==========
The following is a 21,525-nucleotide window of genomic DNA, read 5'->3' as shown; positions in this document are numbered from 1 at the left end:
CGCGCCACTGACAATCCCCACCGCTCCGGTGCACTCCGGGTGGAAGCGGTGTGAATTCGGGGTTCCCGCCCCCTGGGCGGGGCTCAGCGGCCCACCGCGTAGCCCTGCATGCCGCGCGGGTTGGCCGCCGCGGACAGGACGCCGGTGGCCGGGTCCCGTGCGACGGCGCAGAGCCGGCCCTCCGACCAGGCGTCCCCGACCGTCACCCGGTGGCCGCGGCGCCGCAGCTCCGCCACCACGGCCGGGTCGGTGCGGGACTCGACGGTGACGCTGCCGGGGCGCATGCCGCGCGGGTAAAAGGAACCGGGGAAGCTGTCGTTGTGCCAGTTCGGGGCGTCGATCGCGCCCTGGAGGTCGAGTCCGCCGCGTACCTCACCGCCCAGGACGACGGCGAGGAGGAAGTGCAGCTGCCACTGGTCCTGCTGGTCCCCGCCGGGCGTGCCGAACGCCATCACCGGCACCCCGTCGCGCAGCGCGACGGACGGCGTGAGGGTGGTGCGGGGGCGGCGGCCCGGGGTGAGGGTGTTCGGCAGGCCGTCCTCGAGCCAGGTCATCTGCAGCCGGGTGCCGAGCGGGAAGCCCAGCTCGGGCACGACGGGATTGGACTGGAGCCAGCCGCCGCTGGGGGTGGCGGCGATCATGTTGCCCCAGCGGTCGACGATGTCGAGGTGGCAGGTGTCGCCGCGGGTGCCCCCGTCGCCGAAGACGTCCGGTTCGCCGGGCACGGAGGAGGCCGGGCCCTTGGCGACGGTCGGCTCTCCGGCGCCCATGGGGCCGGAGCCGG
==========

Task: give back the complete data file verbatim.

The following is a 21,525-nucleotide window of genomic DNA, read 5'->3' as shown; positions in this document are numbered from 1 at the left end:
CGCGCCACTGACAATCCCCACCGCTCCGGTGCACTCCGGGTGGAAGCGGTGTGAATTCGGGGTTCCCGCCCCCTGGGCGGGGCTCAGCGGCCCACCGCGTAGCCCTGCATGCCGCGCGGGTTGGCCGCCGCGGACAGGACGCCGGTGGCCGGGTCCCGTGCGACGGCGCAGAGCCGGCCCTCCGACCAGGCGTCCCCGACCGTCACCCGGTGGCCGCGGCGCCGCAGCTCCGCCACCACGGCCGGGTCGGTGCGGGACTCGACGGTGACGCTGCCGGGGCGCATGCCGCGCGGGTAAAAGGAACCGGGGAAGCTGTCGTTGTGCCAGTTCGGGGCGTCGATCGCGCCCTGGAGGTCGAGTCCGCCGCGTACCTCACCGCCCAGGACGACGGCGAGGAGGAAGTGCAGCTGCCACTGGTCCTGCTGGTCCCCGCCGGGCGTGCCGAACGCCATCACCGGCACCCCGTCGCGCAGCGCGACGGACGGCGTGAGGGTGGTGCGGGGGCGGCGGCCCGGGGTGAGGGTGTTCGGCAGGCCGTCCTCGAGCCAGGTCATCTGCAGCCGGGTGCCGAGCGGGAAGCCCAGCTCGGGCACGACGGGATTGGACTGGAGCCAGCCGCCGCTGGGGGTGGCGGCGATCATGTTGCCCCAGCGGTCGACGATGTCGAGGTGGCAGGTGTCGCCGCGGGTGCCCCCGTCGCCGAAGACGTCCGGTTCGCCGGGCACGGAGGAGGCCGGGCCCTTGGCGACGGTCGGCTCTCCGGCGCCCATGGGGCCGGAGCCGG